Delf A. 'Jelly' Bryce was possibly the fastest gunfighter ever
Law enforcement legend survived 19 gunfights and trained an entire generation to survive their own
Delf A. “Jelly” Bryce — often described as “the perfect shot” — was said to have teethed on his father’s loaded gun. When asked about the veracity of the story, his sister said that the tale was preposterous, claiming with a wry smile their father always unloaded the pistol before he let the infant “have at it.”
During his 32-year career as an officer of the law, Bryce became an indomitable law enforcement gunfighter, as he battled through “The Gangster Era.” He accomplished this by:
• Possessing natural talent
I’m Better if I Draw First
Chief Hurt in turn asked Bryce if he could shoot, and Bryce answered that he thought he could.
Hurt set up a target to see if the kid was any good and Bryce asked, “Can I draw and shoot? I’m better if I draw first than if I stand still.”
“Up to you,” replied Hurt.
Bryce drew and fired rapidly six times, putting the shots in a group one could cover with a silver dollar.
Hurt told Bryce, “Forget about college. You have a job with the Oklahoma City Police Department.”
A Keen Eye for Trouble
The man snarled, “Who are you?”
Bryce, in plain clothes, answered, “I am a police officer.”
The car thief instantly jerked a pistol out from under his coat and swung it toward Bryce. The rookie drew, fired once and the suspect’s lifeless body slid out of the car onto the pavement.
Bryce was officially no longer a rookie.
During that same year, while alone in a patrol car, Bryce spotted two men prying a door open on a business late one night. Bryce pulled his car up, lighting up the suspects with his head lights. As he exited his squad Bryce shouted for them to surrender. Both suspects drew pistols and fired.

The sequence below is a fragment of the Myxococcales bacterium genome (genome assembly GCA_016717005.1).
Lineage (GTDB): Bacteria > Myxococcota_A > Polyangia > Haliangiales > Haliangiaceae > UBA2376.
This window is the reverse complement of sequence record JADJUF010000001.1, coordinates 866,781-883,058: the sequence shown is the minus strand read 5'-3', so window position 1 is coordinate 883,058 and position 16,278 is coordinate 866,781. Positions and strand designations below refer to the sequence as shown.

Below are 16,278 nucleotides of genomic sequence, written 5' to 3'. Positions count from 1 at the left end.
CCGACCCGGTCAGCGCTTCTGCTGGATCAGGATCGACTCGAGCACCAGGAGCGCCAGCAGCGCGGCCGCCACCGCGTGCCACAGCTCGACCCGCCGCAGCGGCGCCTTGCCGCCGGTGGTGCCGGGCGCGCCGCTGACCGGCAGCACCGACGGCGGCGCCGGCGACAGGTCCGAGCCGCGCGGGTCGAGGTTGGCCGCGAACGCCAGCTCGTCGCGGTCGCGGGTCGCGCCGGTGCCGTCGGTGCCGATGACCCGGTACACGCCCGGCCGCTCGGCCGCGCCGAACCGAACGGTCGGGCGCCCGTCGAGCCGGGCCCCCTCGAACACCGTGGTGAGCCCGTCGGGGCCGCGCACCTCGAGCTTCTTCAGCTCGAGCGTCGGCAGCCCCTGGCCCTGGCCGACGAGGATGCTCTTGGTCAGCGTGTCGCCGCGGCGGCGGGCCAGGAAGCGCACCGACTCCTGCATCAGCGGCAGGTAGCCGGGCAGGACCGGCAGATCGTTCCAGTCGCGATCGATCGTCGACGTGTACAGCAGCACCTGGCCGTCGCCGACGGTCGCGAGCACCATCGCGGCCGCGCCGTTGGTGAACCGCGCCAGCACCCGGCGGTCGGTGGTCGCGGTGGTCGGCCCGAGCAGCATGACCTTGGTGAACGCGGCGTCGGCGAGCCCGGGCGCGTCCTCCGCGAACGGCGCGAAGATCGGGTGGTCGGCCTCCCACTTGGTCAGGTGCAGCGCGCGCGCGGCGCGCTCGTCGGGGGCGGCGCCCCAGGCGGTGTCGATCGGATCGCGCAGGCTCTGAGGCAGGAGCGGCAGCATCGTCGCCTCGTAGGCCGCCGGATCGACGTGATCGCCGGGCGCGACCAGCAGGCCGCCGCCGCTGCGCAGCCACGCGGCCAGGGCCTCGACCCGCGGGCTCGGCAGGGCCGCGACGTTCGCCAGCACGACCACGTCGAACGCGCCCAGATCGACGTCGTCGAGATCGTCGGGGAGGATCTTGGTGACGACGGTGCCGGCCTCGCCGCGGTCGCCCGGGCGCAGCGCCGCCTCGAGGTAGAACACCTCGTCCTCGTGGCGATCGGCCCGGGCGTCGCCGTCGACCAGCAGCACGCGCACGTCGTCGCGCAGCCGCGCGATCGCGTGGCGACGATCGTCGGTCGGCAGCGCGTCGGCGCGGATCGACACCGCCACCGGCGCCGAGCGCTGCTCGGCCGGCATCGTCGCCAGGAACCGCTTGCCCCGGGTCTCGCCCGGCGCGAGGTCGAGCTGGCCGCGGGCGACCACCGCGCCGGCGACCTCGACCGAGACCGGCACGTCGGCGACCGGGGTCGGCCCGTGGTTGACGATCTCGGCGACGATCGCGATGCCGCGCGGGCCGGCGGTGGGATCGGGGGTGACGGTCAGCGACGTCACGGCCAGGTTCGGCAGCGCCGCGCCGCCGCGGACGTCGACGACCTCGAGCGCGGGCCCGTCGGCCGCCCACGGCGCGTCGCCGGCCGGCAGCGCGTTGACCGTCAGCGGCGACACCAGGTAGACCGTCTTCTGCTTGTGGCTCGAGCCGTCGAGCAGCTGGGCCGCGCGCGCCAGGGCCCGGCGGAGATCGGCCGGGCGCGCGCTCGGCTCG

Bryce drew and fired twice killing both suspects instantly.
Early in his career as a Detective, he located a wanted gangster and after calling for his surrender the suspect opened fire. The Gangster was instantaneously felled by shots from Bryce, but the wounded criminal conjured the energy to crawl into a nearby theatre.
Bryce entered, directed the theatre manager to turn up the house lights and he cautiously followed the trail of the bleeding suspect, who he found dying and helpless. The gangster looked up at the smartly dressed detective, and with his last breath bemoaned, “I can’t believe I was killed by a Jelly Bean like you.”
Recruited by J. Edgar Hoover
One incident brought Jelly Bryce to the attention of recruiters from the FBI. On July 18, 1934 Jelly was on the hunt for a partner of Clyde Barrow named Harvey Pugh, who was a cop killer, as well as his two associates, J. Ray O’Donnell and Tom Walton. Jelly received information that the three were holed up at the Wren Hotel.
Jelly went to the hotel and made contact with Nora Bingaman, an elderly woman at the front desk. Her 28-year-old daughter, Merle Bolen was the owner of the hotel and Jelly asked to speak with Merle, hoping to confirm the tip. Bingaman led Jelly to Merle’s room and when Nora opened the door she looked startled and tried to hurriedly close the door.